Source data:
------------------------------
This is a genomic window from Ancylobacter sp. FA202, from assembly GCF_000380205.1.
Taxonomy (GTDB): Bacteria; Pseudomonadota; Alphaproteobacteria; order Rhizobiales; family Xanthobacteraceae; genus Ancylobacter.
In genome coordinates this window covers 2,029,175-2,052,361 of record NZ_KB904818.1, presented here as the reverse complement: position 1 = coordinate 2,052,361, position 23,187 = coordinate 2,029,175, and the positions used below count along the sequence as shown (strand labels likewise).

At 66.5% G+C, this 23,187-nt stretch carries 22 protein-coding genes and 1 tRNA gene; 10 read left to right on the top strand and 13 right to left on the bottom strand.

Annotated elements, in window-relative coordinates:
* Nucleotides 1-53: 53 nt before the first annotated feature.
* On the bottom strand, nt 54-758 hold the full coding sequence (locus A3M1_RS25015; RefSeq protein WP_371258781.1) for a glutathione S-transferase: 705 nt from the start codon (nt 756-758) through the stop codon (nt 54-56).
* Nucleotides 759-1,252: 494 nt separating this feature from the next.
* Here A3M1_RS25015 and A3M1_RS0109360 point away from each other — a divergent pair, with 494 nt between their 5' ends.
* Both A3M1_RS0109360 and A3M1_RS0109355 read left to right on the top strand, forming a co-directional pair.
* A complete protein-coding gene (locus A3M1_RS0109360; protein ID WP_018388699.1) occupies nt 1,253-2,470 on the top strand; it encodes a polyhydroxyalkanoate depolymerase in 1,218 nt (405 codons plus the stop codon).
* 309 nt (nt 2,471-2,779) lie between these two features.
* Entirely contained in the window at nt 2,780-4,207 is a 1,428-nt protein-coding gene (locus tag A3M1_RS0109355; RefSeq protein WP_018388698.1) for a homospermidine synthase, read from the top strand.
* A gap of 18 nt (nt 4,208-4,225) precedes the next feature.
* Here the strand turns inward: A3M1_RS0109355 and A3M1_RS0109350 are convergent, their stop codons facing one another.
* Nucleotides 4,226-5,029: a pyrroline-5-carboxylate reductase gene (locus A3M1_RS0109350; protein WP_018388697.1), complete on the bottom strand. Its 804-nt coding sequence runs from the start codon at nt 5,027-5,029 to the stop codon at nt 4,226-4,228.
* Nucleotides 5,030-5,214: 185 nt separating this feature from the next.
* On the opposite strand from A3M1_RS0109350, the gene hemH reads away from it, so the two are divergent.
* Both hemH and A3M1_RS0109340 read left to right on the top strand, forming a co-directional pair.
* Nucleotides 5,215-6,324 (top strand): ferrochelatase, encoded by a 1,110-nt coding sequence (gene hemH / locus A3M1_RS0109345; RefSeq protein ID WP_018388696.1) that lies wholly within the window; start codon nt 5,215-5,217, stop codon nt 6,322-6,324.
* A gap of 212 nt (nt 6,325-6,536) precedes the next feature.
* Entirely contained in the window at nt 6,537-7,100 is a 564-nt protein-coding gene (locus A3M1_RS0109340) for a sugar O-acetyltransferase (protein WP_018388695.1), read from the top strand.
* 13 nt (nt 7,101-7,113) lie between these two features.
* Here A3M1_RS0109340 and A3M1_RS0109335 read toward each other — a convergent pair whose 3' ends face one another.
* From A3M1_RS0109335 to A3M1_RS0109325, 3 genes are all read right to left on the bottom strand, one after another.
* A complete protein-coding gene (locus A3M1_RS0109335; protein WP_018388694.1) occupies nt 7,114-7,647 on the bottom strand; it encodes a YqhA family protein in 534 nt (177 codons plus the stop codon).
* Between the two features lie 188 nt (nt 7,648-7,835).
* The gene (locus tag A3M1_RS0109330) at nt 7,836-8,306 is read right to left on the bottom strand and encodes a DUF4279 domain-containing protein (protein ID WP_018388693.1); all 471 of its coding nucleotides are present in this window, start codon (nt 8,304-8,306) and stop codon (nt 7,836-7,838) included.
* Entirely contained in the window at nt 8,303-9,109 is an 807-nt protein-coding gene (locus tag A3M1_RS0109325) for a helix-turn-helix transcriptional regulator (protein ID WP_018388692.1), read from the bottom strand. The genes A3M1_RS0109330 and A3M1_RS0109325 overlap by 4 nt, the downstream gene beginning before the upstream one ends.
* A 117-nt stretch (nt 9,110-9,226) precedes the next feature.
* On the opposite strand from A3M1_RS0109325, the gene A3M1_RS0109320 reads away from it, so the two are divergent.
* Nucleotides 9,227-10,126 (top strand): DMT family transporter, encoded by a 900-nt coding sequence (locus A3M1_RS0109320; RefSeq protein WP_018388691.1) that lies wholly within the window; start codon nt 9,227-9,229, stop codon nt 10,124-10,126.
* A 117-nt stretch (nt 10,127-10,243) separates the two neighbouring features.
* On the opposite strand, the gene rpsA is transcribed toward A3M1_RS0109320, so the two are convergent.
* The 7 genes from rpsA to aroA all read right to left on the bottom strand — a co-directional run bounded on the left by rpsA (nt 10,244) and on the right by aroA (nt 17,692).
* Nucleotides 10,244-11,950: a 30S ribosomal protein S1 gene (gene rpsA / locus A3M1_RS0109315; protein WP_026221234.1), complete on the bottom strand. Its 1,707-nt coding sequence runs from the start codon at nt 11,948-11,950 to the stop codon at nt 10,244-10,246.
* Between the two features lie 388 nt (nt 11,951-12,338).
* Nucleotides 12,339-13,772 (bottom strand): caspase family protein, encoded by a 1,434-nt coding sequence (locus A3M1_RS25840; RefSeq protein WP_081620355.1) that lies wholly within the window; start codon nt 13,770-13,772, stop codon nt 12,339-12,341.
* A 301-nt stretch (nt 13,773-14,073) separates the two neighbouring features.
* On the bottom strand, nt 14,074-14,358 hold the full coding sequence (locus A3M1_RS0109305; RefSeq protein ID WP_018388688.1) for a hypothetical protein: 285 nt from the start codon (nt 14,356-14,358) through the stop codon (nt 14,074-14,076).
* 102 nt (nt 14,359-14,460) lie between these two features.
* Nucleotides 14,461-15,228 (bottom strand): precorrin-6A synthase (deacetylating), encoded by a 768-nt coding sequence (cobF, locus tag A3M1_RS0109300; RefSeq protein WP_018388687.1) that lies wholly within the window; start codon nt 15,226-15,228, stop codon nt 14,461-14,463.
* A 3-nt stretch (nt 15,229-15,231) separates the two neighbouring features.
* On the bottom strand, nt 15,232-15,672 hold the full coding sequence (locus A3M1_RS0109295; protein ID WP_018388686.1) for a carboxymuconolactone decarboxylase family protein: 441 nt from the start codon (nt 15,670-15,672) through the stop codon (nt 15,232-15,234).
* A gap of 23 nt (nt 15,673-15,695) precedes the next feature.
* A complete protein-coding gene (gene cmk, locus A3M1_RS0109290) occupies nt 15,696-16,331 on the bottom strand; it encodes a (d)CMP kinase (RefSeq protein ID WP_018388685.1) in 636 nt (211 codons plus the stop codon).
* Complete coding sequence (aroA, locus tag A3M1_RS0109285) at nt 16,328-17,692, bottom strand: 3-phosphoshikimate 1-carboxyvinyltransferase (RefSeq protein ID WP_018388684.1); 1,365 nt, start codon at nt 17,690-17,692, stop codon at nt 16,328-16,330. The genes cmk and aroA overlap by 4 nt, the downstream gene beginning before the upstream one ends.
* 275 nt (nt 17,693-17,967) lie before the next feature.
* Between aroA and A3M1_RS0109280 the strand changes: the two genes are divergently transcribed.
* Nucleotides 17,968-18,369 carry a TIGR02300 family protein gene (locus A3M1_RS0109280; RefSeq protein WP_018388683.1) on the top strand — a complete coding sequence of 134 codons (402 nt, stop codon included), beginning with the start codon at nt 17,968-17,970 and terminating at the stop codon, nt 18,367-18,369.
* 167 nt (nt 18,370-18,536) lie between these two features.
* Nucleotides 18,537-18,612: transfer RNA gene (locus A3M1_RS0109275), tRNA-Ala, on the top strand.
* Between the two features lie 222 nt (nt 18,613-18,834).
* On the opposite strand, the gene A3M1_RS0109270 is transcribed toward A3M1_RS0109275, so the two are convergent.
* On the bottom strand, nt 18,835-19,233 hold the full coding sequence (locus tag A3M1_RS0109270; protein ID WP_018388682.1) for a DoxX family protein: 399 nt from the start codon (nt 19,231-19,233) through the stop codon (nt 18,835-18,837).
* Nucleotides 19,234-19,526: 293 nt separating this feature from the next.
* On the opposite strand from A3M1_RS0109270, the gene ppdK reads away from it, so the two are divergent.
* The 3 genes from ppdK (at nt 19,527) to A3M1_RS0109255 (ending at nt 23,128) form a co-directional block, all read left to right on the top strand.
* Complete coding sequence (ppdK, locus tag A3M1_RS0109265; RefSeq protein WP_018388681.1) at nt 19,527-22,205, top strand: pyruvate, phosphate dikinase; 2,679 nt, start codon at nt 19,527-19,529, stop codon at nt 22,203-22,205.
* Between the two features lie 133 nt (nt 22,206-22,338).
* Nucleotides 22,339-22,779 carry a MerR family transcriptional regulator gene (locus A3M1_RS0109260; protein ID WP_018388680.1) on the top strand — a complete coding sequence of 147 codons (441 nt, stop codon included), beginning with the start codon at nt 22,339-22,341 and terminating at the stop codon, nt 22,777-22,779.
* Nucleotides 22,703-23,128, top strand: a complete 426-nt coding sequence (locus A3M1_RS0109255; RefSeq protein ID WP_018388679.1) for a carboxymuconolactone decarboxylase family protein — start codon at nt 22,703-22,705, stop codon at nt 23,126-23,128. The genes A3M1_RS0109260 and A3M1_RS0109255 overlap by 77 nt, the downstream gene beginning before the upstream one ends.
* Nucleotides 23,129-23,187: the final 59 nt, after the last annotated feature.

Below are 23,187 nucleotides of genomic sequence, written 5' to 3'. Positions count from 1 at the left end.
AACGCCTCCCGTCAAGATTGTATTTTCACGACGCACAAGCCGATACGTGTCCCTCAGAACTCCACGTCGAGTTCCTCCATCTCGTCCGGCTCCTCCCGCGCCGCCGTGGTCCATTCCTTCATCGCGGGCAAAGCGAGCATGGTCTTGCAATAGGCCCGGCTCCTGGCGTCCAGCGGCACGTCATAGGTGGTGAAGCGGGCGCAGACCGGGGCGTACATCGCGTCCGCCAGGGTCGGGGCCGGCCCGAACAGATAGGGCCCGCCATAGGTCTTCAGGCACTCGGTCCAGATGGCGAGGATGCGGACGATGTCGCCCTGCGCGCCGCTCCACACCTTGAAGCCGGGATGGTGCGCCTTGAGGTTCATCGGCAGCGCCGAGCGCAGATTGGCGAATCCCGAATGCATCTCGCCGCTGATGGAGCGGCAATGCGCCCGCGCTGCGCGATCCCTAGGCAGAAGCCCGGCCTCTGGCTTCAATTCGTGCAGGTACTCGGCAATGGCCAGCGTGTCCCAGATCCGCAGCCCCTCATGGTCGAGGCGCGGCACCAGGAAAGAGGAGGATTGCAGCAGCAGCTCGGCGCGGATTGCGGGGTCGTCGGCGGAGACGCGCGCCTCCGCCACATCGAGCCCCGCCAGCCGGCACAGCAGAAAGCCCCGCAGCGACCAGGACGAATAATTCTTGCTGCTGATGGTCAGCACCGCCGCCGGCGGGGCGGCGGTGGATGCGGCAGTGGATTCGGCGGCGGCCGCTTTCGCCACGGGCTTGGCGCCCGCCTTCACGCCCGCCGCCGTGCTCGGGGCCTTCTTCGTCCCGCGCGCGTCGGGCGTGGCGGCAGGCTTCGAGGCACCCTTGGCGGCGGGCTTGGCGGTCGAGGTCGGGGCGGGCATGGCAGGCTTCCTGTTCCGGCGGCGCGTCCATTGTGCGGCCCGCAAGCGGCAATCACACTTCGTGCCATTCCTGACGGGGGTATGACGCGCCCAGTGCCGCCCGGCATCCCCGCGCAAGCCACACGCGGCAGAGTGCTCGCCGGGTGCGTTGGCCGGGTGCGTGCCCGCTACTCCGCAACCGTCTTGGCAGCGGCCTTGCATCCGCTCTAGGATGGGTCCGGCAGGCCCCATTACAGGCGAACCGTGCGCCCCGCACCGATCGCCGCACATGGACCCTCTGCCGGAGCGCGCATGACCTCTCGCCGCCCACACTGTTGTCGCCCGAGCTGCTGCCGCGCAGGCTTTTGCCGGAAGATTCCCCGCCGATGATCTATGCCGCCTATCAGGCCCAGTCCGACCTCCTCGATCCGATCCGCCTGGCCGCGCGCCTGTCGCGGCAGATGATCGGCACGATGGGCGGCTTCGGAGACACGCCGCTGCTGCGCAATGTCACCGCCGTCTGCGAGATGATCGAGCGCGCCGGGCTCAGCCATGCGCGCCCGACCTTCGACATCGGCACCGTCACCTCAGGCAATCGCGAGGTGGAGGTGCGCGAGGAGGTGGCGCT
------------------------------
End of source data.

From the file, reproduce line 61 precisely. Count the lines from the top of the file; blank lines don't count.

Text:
* Nucleotides 22,339-22,779 carry a MerR family transcriptional regulator gene (locus A3M1_RS0109260; protein ID WP_018388680.1) on the top strand — a complete coding sequence of 147 codons (441 nt, stop codon included), beginning with the start codon at nt 22,339-22,341 and terminating at the stop codon, nt 22,777-22,779.